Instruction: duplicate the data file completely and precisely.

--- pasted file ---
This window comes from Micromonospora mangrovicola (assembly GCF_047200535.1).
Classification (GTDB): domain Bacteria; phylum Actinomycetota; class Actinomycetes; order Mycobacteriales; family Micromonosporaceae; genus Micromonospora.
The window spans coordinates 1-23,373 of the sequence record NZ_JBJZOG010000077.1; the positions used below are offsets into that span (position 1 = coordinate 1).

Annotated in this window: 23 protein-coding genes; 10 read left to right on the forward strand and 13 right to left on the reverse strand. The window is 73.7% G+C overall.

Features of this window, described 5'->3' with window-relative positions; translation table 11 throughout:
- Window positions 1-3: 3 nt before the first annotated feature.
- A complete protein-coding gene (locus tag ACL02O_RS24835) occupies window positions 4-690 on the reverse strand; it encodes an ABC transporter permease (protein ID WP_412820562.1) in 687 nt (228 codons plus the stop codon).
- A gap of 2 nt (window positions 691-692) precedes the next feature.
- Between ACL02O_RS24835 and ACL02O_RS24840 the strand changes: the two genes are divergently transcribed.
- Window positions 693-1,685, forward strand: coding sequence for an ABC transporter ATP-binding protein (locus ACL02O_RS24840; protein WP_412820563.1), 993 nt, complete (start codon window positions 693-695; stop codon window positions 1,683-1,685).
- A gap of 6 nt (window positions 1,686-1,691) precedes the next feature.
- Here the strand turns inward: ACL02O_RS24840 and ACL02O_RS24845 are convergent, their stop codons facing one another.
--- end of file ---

This window comes from Micromonospora mangrovicola (assembly GCF_047200535.1).
Classification (GTDB): domain Bacteria; phylum Actinomycetota; class Actinomycetes; order Mycobacteriales; family Micromonosporaceae; genus Micromonospora.
The window spans coordinates 1-23,373 of the sequence record NZ_JBJZOG010000077.1; the positions used below are offsets into that span (position 1 = coordinate 1).

Annotated in this window: 23 protein-coding genes; 10 read left to right on the forward strand and 13 right to left on the reverse strand. The window is 73.7% G+C overall.

Features of this window, described 5'->3' with window-relative positions; translation table 11 throughout:
- Window positions 1-3: 3 nt before the first annotated feature.
- A complete protein-coding gene (locus tag ACL02O_RS24835) occupies window positions 4-690 on the reverse strand; it encodes an ABC transporter permease (protein ID WP_412820562.1) in 687 nt (228 codons plus the stop codon).
- A gap of 2 nt (window positions 691-692) precedes the next feature.
- Between ACL02O_RS24835 and ACL02O_RS24840 the strand changes: the two genes are divergently transcribed.
- Window positions 693-1,685, forward strand: coding sequence for an ABC transporter ATP-binding protein (locus ACL02O_RS24840; protein WP_412820563.1), 993 nt, complete (start codon window positions 693-695; stop codon window positions 1,683-1,685).
- A gap of 6 nt (window positions 1,686-1,691) precedes the next feature.
- Here the strand turns inward: ACL02O_RS24840 and ACL02O_RS24845 are convergent, their stop codons facing one another.